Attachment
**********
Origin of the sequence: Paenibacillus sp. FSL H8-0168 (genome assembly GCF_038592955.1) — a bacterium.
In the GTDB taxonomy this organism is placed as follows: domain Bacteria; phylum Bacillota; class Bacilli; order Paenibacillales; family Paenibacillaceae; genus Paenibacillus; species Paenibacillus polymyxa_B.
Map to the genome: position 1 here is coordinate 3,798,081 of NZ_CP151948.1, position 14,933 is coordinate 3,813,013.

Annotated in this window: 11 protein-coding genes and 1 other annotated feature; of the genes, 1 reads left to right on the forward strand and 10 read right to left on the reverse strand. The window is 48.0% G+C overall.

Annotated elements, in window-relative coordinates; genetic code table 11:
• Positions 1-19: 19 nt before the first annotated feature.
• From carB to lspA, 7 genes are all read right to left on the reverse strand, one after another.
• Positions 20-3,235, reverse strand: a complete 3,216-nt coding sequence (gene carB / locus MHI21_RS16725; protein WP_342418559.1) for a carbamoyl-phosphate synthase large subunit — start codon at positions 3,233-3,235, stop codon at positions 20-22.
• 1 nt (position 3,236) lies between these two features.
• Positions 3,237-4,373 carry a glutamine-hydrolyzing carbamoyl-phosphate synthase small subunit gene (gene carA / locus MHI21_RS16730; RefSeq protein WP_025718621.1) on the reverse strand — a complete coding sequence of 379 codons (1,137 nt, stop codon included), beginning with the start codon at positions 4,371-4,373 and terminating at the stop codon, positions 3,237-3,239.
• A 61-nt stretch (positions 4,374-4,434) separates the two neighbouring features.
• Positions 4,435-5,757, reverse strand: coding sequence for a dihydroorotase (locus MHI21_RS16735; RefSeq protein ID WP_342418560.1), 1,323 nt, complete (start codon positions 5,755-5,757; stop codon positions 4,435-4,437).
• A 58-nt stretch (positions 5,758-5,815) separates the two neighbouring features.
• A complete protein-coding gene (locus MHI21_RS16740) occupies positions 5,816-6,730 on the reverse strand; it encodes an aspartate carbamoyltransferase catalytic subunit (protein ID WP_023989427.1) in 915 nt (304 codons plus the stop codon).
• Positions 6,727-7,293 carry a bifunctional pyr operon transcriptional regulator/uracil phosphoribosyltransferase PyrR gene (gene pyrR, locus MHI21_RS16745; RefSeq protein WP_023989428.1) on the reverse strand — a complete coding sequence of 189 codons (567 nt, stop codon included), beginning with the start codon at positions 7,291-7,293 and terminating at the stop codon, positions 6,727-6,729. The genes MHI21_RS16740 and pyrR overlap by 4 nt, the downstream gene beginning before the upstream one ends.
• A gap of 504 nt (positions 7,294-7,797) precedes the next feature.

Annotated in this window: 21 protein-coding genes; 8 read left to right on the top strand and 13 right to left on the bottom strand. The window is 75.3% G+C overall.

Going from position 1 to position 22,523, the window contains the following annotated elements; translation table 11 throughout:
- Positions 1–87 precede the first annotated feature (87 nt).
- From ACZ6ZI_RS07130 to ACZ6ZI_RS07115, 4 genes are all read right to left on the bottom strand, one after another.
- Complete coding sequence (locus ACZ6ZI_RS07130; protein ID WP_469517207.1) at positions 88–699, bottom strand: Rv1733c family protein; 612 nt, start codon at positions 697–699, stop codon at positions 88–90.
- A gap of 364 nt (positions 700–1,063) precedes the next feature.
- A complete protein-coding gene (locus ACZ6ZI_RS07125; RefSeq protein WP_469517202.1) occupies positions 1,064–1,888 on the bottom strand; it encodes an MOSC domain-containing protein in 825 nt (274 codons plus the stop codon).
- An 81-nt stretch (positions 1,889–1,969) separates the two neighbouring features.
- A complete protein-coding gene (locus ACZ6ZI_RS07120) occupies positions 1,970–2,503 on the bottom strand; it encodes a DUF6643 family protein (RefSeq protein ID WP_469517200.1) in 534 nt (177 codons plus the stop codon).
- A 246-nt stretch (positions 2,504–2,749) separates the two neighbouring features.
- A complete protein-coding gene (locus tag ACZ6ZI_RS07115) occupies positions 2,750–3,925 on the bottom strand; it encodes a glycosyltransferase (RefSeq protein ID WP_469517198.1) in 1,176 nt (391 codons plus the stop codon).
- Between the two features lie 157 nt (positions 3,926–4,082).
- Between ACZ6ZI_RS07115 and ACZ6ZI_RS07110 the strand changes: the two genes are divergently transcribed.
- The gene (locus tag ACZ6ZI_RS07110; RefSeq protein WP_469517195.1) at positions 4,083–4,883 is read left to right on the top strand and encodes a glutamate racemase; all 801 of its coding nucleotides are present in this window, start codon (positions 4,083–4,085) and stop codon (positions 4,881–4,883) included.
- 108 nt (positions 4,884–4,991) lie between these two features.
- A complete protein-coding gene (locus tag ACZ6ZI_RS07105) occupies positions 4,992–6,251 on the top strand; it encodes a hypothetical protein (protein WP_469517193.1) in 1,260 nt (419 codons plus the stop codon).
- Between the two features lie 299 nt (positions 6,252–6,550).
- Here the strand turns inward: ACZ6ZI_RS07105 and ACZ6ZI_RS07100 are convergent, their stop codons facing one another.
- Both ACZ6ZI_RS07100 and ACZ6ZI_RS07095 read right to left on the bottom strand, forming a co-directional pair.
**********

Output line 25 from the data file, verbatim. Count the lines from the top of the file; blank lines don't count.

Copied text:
- A complete protein-coding gene (locus ACZ6ZI_RS07120) occupies positions 1,970–2,503 on the bottom strand; it encodes a DUF6643 family protein (RefSeq protein ID WP_469517200.1) in 534 nt (177 codons plus the stop codon).